Hamilton sex workers group calls new prostitution bill 'archaic'

The federal government’s proposed prostitution legislation would create an even greater climate of violence and fear for sex workers and push the industry further underground, a Hamilton-based advocate says.
The federal government says the proposed Bill C-36 prostitution legislation will crack down on pimps and johns, but sex-trade workers say it will criminalize prostitution and land sex workers in jail. (Dan Riedlhuber/Reuters)

The federal government’s proposed prostitution legislation would create an even greater climate of violence and fear for sex workers and push the industry further underground, a Hamilton-based advocate says.

The Conservatives say the bill will crack down on abusive pimps and johns, but Mz. Scream — a former dominatrix who sits on the board of directors of local sex worker support and advocacy group Big Suzies — says it will only further harm sex workers. She has asked that CBC use her professional pseudonym and not her real name.

“It’s completely archaic,” Scream said. “When the government thinks it can control what consenting adults can or can’t do — that’s a problem.”

Bill C-36 — dubbed the protection of communities and exploited persons act — would make it illegal to sell sexual services in any public spaces where people under the age of 18 “could be” present. Offenders could face a maximum of five years in prison.

Not everyone working is a victim and not all clients are rapists.- Mz. Scream, sex worker advocate

The proposed legislation introduced Wednesday stems from a Supreme Court of Canada ruling in December, which found the country's current prostitution laws unconstitutional. But in many ways, the new bill is even more all encompassing.

Vast majority of sex workers are victims: MacKay

Justice Minister Peter MacKay told a news conference in the House of Commons that the bill would target johns and the pimps who sell and profit from prostitution, rather than sex workers themselves.

"The bill recognizes that the vast majority of those who sell sexual services do not do so by choice. We view the vast majority of those involved in selling sexual services as victims," MacKay said. He did admit that frontline sex workers could face prosecution if they sell services in a public space where minors “could be” present.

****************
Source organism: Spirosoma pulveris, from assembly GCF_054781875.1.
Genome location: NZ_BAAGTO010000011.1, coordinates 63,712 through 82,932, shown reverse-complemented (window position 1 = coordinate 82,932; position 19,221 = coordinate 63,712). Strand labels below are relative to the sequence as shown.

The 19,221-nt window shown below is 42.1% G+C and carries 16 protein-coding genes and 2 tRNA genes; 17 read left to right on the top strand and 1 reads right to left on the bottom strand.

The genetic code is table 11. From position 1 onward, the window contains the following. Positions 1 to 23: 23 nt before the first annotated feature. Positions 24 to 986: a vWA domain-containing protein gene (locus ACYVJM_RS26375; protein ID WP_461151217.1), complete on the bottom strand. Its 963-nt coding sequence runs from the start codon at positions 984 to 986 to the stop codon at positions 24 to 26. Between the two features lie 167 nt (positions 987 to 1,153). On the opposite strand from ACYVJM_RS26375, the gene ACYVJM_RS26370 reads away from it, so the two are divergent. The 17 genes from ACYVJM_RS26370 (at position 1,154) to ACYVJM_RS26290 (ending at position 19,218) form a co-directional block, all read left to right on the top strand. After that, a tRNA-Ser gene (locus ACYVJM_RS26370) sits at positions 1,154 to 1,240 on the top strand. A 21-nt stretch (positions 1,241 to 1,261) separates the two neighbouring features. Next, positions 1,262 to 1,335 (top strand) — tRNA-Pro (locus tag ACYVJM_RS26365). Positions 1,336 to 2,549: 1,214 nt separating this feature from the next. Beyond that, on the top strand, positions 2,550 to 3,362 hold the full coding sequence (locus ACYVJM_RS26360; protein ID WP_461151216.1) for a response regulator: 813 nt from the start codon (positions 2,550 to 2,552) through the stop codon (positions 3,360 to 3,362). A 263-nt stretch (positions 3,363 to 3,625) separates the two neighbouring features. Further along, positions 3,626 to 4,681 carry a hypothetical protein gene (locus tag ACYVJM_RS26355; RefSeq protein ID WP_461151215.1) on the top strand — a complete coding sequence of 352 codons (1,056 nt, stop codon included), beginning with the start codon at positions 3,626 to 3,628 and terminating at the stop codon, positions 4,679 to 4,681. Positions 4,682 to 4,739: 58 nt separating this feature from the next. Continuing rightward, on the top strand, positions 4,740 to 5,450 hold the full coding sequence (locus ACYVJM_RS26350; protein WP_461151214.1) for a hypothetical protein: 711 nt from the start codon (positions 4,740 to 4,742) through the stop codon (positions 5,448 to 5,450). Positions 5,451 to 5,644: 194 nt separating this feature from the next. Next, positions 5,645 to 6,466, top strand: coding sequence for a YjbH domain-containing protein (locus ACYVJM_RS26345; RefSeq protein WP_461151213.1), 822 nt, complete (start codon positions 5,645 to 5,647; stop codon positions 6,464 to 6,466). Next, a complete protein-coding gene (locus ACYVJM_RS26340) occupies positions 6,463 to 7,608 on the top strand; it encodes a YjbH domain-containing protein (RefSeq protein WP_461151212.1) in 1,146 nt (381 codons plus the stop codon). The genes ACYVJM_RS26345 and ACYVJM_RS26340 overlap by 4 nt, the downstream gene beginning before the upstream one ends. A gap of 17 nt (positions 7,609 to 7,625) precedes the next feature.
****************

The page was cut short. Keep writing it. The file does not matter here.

Mz. Scream is a former dominatrix and current student in sexuality studies who sits on Big Susie's board of directors. (Courtesy Mz. Scream)

"They would face fines in most instances," MacKay said. The bill would criminalize the advertising of sexual services in print or online, with offenders facing a maximum prison term of five years.

Scream argues that most people in the sex trade are consenting adults and not victims. 

“Not everyone working is a victim and not all clients are rapists,” she said. “And minors ‘could be’ present just about anywhere.”

Removing a sex worker’s ability to screen clients is one of the most dangerous parts of the bill for sex workers, Scream says. Ideally, a sex worker would be able to screen a client either in person, by phone, or online to assess the risk of taking him or her on. A frank discussion can then also take place about the client’s expectations and what the sex worker is willing to do, she says.

“Is he on drugs? Is he agitated? Does he have a weapon? Those kinds of questions,” Scream said.

But if the ability to speak about those things in public is stymied, sex workers end up more likely to face violence from angry clients. “They’re targeting the most vulnerable people who work on the street.”

Criminalization of prostitution

The new bill comes just two days after the Justice Department released the results of an online consultation that showed two-thirds of the more than 31,000 respondents said selling sex should not be an offence.

The Supreme Court of Canada ruled in December to strike down key provisions on prostitution including laws prohibiting brothels, living on the avails of prostitution and communicating in public with clients, saying the laws were too broad and "grossly disproportionate."

The Supreme Court gave the federal government one year to come up with new legislation.

Katrina Pacey, a lawyer for Pivot Legal Society, an intervenor in the case to reform the country's anti-prostitution laws, has concerns about the proposed legislation.

"This is in fact full criminalization of prostitution ... which is going to result in sex workers going to jail."

"The minister has found various ways to limit all of the safe ways for sex-trade work," Pacey said.

An 'anti-porn' bill

Scream also has concerns that Bill C-36 contains sections that would place limits on the porn, webcam sex and adult entertainment industries in general. Section 164 contains provisions that would give a judge the power to seize recordings that are “voyeuristic,” “obscene” or relate to child pornography.

“Of course nobody agrees with child pornography, but this is trying to abolish all voyeuristic recordings,” Scream said. “It’s pretty much an anti-porn, anti-sex industry, anti-adult entertainment bill.”

McKay also pledged to provide $20 million to fund programs to help sex workers get out of prostitution — a move Scream also opposes.”

“That money will just create jobs for people based on the idea that all women in the industry are being abused.”

She advocated more resources be funnelled into harm reduction and that Canadian lawmakers model new legislation on New Zealand, where prostitution is legal and the sex industry operates under employment and public health laws.

A national day of action to protest the bill is planned for June 14.

With files from Susana Mas


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